Segment 9. The Official Welcome Speeches
As part of the formal protocol of the Ceremonies, Valentino Castellani, the President of the Torino Organizing Committee, gave a speech from a lectern situated in the center of the athlete piazza seating area welcoming the athletes and spectators to Torino, “the world capital of sports” during the Olympics. IOC President Jacques Rogge presented his welcoming remarks and told the Olympic athletes that their achievements “inspire and motivate future generations” and spoke of his hope for peace and brotherhood as the values of the Olympic Games saying, “May the Games be held in peace and in the true spirit of the Olympic truce. Show us how sport unites by overcoming political, religious and language barriers and you will show us the world we all long for.” Rogge then introduced President Carlo Azeglio Ciampi who declared the Games officially open from his place of honor in the stands.
Segment 10. Raising of the Olympic Flag
A first in Olympic history, the Olympic flag was paraded into the stadium by eight women (“with a strong civic commitment”), five representing the five continents and three as pillars of the Olympic movement. Sophia Loren, renowned Italian actress, led the procession as the patroness of the Ceremony. The others included Isabel Allende, Chilean journalist and novelist; Nawal El Moutawakel, the first African Muslim woman to win an Olympic gold medal and IOC Member from Morocco; Susan Sarandon, American actress and activist; Wangari Maathai, Nobel Peace Prize recipient and founder of the Kenyan Green Belt Movement; Manuela Di Centa, seven-time Nordic skiing gold medalist from Italy; Maria Mutola, 800-meter gold medalist runner from Mozambique; and Somaly Mam, Cambodian human rights activist. The procession ceremoniously proceeded up onto the stage, circled its way completely around the stage to the flag podiums downstage left, and the Olympic Flag was then handed over to eight members of the Alpini, a highly decorated elite infantry corps of the Italian Army, who raised the flag while the Olympic anthem was played.
Segment 11. The Olympic Oaths
The orchestra and chorus on the proscenium stage performed a second anthem composed specifically for the Torino Games while a parade of all the nations’ flags moved to face the athletes seated in the piazza pit. Italian skier Giorgio Rocca recited the Olympic Oath on behalf of all the athletes from the podium in the center of the piazza. Fabio Bianchetti from the International Skating Union recited the oath on behalf of all judges.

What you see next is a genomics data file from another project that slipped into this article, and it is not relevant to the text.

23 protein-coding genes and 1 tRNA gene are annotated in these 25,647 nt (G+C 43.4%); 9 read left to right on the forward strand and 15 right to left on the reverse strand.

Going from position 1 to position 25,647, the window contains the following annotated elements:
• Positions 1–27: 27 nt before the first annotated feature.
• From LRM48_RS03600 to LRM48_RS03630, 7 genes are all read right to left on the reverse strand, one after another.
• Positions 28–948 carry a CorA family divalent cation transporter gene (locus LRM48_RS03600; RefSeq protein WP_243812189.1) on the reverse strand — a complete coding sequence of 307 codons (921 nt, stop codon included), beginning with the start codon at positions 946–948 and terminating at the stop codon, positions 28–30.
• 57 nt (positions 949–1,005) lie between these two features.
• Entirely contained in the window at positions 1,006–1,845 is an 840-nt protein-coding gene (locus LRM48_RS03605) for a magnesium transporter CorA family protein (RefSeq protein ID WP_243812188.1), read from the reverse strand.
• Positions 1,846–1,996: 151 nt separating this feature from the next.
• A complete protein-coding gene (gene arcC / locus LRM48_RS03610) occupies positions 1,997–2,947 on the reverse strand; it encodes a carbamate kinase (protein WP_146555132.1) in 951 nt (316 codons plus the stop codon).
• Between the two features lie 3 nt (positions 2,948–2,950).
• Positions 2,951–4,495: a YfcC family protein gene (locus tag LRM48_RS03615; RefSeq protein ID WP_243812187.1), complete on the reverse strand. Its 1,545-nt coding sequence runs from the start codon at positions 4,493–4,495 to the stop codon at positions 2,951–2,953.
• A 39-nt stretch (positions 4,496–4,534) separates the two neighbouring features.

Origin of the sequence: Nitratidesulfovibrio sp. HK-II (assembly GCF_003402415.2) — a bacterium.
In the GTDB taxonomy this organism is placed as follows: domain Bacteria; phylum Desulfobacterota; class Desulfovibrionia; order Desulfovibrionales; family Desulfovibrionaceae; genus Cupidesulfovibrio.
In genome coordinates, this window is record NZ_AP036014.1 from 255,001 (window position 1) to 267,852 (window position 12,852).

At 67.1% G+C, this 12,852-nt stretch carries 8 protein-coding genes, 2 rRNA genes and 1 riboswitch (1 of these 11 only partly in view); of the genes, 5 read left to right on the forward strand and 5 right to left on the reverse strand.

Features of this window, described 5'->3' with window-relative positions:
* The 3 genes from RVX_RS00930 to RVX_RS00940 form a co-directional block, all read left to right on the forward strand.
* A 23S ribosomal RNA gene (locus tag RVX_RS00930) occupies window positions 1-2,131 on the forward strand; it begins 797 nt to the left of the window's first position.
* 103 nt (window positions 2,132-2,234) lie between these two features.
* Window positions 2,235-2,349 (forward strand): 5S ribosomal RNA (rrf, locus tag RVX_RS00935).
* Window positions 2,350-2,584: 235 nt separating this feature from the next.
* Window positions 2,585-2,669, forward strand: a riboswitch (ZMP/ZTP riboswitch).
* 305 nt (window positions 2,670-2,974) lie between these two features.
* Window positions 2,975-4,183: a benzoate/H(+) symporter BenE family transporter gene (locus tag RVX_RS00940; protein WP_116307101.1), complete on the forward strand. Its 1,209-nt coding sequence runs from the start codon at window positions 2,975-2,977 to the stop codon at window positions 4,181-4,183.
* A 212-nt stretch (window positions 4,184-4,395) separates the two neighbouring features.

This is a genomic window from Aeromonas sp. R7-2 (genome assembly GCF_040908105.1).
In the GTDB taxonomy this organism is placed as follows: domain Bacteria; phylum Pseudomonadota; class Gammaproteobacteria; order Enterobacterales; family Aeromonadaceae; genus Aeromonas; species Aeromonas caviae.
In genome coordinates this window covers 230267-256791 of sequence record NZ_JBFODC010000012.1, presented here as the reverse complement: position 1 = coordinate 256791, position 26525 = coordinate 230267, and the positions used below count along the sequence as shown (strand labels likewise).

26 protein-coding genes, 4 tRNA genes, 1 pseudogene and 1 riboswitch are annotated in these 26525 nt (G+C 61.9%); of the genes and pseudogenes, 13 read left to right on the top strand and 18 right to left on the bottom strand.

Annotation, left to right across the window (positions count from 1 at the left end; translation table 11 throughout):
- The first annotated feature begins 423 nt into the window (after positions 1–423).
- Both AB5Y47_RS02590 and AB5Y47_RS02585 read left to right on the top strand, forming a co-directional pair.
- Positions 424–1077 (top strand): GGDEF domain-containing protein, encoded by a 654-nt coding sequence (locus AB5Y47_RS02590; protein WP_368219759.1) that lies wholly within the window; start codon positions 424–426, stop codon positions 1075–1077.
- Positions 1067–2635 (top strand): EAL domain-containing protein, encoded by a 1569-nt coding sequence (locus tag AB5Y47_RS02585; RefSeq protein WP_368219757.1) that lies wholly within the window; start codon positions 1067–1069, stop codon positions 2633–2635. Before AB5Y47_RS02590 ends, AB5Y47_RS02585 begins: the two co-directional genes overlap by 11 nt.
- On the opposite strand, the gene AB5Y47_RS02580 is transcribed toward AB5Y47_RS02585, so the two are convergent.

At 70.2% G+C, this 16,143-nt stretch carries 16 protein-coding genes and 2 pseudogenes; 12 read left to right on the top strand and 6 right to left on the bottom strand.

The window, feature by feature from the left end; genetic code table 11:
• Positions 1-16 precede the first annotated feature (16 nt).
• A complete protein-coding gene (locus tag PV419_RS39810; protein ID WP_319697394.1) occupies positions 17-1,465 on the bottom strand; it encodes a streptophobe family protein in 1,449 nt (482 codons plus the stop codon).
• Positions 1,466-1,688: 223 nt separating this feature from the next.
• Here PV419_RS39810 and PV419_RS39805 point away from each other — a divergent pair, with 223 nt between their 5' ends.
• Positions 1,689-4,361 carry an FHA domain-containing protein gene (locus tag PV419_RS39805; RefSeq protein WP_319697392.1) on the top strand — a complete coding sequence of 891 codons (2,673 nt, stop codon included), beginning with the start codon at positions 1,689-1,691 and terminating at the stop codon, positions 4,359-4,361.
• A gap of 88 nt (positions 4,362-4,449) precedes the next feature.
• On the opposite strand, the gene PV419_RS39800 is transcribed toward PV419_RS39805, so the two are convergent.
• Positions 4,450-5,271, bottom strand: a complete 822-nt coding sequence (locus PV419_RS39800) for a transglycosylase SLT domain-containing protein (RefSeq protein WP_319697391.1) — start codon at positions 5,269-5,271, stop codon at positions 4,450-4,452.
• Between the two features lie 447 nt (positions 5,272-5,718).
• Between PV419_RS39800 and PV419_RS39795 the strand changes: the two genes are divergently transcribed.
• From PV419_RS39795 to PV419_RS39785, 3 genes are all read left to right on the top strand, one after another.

Segment 12. Symbols of Peace
Twenty eight acrobats clad in white and mountain climbing gear executed a vertically choreographed show of synchronized patterns and maneuvers relying on a specially created system of nets and counterweights on the proscenium stage, culminating in the formation of a dove, the universal symbol of peace. Yoko Ono, dressed in white, read a eulogy for peace in the world. A hydraulic lift raised the downstage portion of the proscenium stage carrying Peter Gabriel, his band, and grand piano to perform “Imagine” by John Lennon with spectators swaying and waving flashlights provided by organizers.
Segment 13. The Olympic Flame
In an Olympic tradition, the Olympic torch arrived at the Ceremonies following and extensive Torch Relay and was brought into the stadium to ignite the Olympic Flame cauldron. The Olympic Torch was carried into the stadium by Italian Olympic skiing legend Alberto Tomba to pass along to a succession of Italian Olympic heroes. Tomba passed the Torch to the 1994 Italian men’s gold medal ski relay team of Silvio Fauner, Marco Albarello, Maurilio de Zolt and Giorgio Vanzetta. The Torch was then passed to 51 year old Piero Gros, Italian World Cup ski champion and Olympic gold medalist in the 1970s. Gros passed the Torch to three-time giant slalom gold medal winner Deborah Compagnoni. It was finally passed to Italian cross-country skier and ten-time Olympic medalist Stefania Belmondo who ran down through the athlete piazza and up to the main stage to ignite the Olympic Flame via a series of pyrotechnics that sped to the top of the tallest cauldron in Olympic history at 57 meters high.
Segment 14. Finale
Purportedly the largest curtain ever built opened on the proscenium stage to reveal Italian tenor Luciano Pavarotti center stage under a gigantic golden chandelier wearing a floor length black opera cape embroidered with sequined Olympic rings to celebrate Italy as the birthplace of opera. Pavarotti sang his signature aria, Nessum Dorma (Let No One Sleep) from Puccini’s opera Turandot. As the massive red curtains slowly closed on an evening dedicated to all things Italian and the Sparks of Passion skated around the stage one last time, a fireworks extravaganza erupted around the upper perimeter of the stadium to signal the close of the Ceremonies. The athletes exited the stadium back through the Olympic Rings arch along a path edged with white-clad volunteers forming an arm-link fence.
The Design domain of the EMBOK focuses on the artistic interpretation and expression of the goals and objectives of the event project and its experiential dimensions, and is often the area of event management that draws individuals to the occupation due to its creative opportunities. Using the Design domain of the International EMBOK Model, one may analyze the components of the Opening Ceremonies of the 2006 Winter Olympics Games in a systematic fashion, as illustrated below using the facet of Theme Design.